• Republicans clearly saw this as a threat: Paul Ryan, their Speaker of the House, said on March 17: “Nobody should say such things in my opinion because to even address or hint to violence is unacceptable.” 
  • Philip Klein, the managing editor of the Washington Examiner, wrote on the eve of the Republican National Convention in July: “Political commentators now routinely talk about the riots that would break out in Cleveland if Trump were denied the nomination, about how his supporters have guns and all hell could break loose, that they would burn everything to the ground. It works to Trump’s advantage to not try too hard to dispel these notions.”
  • On August 9, Trump told a rally in Wilmington, North Carolina: “Hillary [Clinton] wants to abolish, essentially abolish, the Second Amendment. If she gets to pick her [Supreme Court] judges, nothing you can do folks. Although the Second Amendment people, maybe there is, I don’t know.”
  • “Well, let me say if someone else said that outside of the hall, he’d be in the back of a police wagon now, with the Secret Service questioning him,” said Michael Hayden, former head of the CIA and National Security Agency (NSA). 

Making threats against anyone under protection by the U.S. Secret Service is a felony. Yet Donald Trump was never held legally accountable by the Justice Department.   

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Threats of this type continued to be made by Trump supporters right up to the day of the election.

  • On July 29, Roger Stone, a notorious Right-wing political consultant acting as a Trump strategist, told Breitbart News: “The first thing Trump needs to do is begin talking about [voter fraud] constantly. If there’s voter fraud, this election will be illegitimate, the election of the winner will be illegitimate, we will have a constitutional crisis, widespread civil disobedience, and the government will no longer be the government.”
  • At a town hall meeting where Trump’s Vice Presidential nominee Mike Pence appeared, a woman named Rhonda said: “For me personally, if Hillary Clinton gets in, I myself am ready for a revolution.”

WHEN TYRANTS FALL OUT

In Bureaucracy, Entertainment, History, Politics, Social commentary on August 14, 2018 at 12:09 am

Just as opposites can attract, so, too can similarities repel.

Take Joseph Stalin and Adolf Hitler, for example.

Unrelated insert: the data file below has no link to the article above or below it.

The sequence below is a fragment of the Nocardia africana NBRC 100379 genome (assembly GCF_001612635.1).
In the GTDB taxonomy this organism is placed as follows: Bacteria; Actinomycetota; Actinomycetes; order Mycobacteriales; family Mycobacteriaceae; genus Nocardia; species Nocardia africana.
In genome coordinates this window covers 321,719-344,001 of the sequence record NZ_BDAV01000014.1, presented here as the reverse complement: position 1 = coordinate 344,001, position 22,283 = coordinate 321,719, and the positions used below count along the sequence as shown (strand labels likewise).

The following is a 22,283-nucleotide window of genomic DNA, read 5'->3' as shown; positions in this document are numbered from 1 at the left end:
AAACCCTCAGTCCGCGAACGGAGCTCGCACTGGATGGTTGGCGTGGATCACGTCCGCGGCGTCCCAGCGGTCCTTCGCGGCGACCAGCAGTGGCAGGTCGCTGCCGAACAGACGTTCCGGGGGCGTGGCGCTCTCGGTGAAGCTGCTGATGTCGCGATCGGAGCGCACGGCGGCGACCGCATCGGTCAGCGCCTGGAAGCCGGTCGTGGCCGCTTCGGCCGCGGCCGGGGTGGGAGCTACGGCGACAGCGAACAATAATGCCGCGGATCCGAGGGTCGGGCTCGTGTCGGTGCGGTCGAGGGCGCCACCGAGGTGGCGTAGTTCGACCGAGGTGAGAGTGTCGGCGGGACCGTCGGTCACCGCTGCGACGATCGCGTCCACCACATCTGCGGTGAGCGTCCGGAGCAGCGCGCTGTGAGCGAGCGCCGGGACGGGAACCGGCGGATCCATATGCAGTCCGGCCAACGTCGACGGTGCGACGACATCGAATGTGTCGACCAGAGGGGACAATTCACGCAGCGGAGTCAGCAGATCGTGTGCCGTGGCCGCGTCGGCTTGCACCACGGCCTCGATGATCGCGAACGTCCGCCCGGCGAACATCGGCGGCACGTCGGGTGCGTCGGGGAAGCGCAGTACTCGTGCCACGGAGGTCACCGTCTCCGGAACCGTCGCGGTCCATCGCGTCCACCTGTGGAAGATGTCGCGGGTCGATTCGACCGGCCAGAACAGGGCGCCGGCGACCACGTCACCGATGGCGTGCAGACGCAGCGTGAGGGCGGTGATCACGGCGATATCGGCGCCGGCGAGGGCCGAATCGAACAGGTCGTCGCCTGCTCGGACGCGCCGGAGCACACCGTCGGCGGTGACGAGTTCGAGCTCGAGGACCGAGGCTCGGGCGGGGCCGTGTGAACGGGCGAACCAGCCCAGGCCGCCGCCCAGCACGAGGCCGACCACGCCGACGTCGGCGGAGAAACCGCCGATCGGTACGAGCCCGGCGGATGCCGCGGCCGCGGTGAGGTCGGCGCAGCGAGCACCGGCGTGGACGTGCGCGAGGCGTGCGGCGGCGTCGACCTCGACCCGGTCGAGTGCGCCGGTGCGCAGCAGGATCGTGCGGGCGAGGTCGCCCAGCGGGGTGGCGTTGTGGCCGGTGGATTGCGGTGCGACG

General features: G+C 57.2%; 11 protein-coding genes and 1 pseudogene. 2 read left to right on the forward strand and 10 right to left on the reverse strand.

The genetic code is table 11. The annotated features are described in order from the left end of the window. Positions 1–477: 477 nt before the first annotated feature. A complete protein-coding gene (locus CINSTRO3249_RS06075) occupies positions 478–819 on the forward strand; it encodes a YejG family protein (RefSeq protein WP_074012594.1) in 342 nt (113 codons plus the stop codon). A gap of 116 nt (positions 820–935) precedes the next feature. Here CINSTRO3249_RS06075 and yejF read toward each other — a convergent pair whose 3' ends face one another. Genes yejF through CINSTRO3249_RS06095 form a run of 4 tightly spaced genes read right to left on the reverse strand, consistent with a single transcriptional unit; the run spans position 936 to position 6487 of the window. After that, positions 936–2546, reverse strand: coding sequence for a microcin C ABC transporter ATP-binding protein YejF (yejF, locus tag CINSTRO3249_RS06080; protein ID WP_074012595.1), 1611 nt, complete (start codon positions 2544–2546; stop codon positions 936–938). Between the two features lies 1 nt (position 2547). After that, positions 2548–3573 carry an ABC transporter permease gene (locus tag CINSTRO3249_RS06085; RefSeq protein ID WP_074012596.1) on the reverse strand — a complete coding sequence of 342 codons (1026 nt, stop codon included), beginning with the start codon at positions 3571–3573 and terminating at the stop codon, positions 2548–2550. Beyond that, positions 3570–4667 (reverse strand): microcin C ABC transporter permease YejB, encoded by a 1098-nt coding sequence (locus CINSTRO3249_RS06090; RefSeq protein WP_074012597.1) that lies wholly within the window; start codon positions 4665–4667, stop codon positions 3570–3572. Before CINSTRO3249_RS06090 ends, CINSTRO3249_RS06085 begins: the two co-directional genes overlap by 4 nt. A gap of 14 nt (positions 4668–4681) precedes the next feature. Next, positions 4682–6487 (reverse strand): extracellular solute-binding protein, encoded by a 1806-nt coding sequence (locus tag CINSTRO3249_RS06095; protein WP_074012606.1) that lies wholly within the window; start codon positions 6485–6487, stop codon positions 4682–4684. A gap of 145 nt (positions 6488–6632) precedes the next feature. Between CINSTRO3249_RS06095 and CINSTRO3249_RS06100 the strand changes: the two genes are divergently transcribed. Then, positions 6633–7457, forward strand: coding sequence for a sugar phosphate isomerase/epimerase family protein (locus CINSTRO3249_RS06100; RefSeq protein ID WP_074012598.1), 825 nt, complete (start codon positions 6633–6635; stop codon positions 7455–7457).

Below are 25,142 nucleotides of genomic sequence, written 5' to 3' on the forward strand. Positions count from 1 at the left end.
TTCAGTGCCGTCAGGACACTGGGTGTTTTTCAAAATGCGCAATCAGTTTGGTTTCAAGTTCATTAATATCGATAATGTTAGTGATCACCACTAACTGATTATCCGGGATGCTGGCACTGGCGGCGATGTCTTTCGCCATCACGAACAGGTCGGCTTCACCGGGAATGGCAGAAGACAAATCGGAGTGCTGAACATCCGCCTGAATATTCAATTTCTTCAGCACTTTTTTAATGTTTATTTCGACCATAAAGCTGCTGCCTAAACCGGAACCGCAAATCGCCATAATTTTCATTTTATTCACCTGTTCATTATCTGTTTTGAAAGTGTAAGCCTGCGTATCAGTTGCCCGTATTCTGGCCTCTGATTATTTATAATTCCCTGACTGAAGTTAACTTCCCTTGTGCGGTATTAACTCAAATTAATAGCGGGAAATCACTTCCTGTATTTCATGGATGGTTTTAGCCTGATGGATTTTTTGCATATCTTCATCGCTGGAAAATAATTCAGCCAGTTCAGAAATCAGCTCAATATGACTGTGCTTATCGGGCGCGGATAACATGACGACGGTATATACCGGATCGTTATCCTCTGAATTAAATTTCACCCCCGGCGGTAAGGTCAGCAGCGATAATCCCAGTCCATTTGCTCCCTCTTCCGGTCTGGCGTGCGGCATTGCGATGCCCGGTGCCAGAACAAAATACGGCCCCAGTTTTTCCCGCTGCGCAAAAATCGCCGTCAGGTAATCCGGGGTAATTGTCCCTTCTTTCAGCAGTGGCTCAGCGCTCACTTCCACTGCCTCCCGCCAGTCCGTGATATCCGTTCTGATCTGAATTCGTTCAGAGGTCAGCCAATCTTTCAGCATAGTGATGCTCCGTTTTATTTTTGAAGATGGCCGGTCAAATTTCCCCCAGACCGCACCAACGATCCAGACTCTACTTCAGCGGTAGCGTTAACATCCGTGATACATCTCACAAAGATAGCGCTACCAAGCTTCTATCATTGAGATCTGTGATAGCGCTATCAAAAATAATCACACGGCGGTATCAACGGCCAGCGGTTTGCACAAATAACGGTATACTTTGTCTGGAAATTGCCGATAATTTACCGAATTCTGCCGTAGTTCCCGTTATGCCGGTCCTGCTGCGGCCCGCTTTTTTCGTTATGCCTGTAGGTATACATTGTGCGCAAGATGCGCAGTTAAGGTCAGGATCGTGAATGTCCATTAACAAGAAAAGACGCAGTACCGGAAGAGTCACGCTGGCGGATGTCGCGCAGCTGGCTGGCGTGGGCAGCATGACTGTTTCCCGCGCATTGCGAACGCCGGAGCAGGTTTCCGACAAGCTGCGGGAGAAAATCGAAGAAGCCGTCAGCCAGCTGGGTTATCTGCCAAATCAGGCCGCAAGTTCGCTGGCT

Both:

  • Admired strength and despised weakness.
  • Built their careers by appealing to hatred—Hitler of Jews, Stalin of non-Communists.
  • Were colossal egotists—insisting that they be referred to as geniuses and saviors and ordering that their portraits and statues be displayed everywhere.
  • Ruled by terror—exterminating millions and imprisoning other millions in a network of concentration camps. 
  • Signed a non-aggression treaty, partly because each feared the other, and partly to gain half of Poland.

Joseph Stalin

Yet for all their similarities Hitler and Stalin inevitably became deadly enemies.

Hitler hated Communism and coveted “living space” for Germans within the Soviet Union. And Stalin hated Fascism and saw “Hitlerite” Germany as his most dangerous enemy. 

On June 22, 1941, Hitler ordered the invasion of the Soviet Union. Only after suffering at least 25 million casualties did Stalin see his armies repel the Nazi invaders and conquer Germany.

Adolf Hitler

Fast forward 73 years since the end of World War II in 1945.

Stalin and Hitler are dead—and so is the death-struggle they shared. In its place stands the conflict between President Donald Trump and his former White House assistant, Omarosa Manigault-Newman.

The relationship between these two dates to 2004, when she became a participant in the first season of The Apprentice, NBC’s “reality” TV series. Her rudeness and ruthlessness toward other contestants quickly made her “the woman America loved to hate,” according to Jet magazine.

She returned in the seventh season of The Apprentice as well.

TV Guide included her in its 2013 list of “The 60 Nastiest TV Villains of All Time.”

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Omarosa Manigault-Newman